v)What, if anything, does your organisation do to encourage more women into the sector?
I am on the committee for Scotland Women in Technology which was founded by Silka Patel of Cisco. This is all about encouraging more women and young people into technology as it offers such great opportunities to work flexibly, internationally and across a range of different roles. You don’t have to be a techie to have a fantastic career in this sector. Scotland Women in Technology is also about encouraging the careers of women who are already in the sector, so helping to avoid losing this important talent pool.
We have been working with both ScotlandIS, the trade body for the digital technology sector and Cisco to highlight the great opportunities available in this lucrative sector through media coverage.
vi)What do you think could be/needs to be done to increase the number of women entering technology businesses?
Technology is now cool. It would be good to show case more role models who have sexy jobs in technology. I think this needs to be done at an early age. With two daughters age 3 and 5, I’m very aware of trying to interest them in science and technology. And it’s not difficult – they are much better with my iphone than me!
It is also important to highlight what career options exist – the range of roles, opportunities to work for international organisations, the exciting challenges available and the flexible working culture that in my experience doesn’t exist to the same extent in any other sector.
vii)What do you think can be done to encourage women to stay in technology businesses and to advance to senior/board level positions?
The activities like those undertaken by Scotland Women in Technology have a huge part to play to encourage women’s development in technology. Many of the skills required at a senior level are assumed to have been acquired along the way but many of our clients and contacts say this can be difficult. For example, we just ran a face to face and online networking workshop with Scotland Women in Technology. The attendees found it incredibly useful but said that otherwise it can be difficult to acquire such skills.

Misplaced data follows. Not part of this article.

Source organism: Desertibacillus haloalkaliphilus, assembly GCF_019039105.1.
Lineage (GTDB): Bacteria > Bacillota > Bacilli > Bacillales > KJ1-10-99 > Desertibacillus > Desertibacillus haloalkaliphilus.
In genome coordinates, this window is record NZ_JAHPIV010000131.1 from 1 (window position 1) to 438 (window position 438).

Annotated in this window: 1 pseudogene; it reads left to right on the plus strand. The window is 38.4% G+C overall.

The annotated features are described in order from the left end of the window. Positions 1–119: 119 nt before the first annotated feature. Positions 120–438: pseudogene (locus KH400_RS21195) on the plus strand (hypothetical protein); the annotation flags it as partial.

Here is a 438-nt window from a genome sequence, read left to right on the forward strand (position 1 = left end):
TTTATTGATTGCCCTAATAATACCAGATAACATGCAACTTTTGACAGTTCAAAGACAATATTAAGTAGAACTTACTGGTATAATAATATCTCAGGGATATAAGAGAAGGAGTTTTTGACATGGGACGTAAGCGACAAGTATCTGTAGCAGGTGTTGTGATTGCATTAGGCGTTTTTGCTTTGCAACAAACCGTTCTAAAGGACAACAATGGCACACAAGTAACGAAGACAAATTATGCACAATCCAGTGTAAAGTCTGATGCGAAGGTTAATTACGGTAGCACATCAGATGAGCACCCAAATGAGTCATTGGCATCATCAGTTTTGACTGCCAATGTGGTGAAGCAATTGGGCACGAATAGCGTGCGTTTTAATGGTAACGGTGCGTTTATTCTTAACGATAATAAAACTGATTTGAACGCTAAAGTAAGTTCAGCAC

viii)Do you think that the increased use of social media/internet technologies make technology in general more acceptable to women/girls?
Absolutely. Technology is such an engrained part of all our lives so it is no longer such a big leap to highlight that this sector might be a good career option too.
ix)Is there anything else you would like to add?
I may need to get out more, but I find it really interesting how technology plays a huge part in how we consume media nowadays. News stories break over Twitter and Facebook and people share stories in a way that we only dreamed of years ago. With newsrooms posting new stories online around the clock, the media really is ‘always on’ thanks to social media and advances in technology. This provides a fantastic opportunity to get clients’ messages out to a much wider audience, as soon as it happens. On the flip side, it is also a key consideration for any clients in a crisis but we often find this is overlooked or just an afterthought – never a good idea when you are in the eye of a media storm.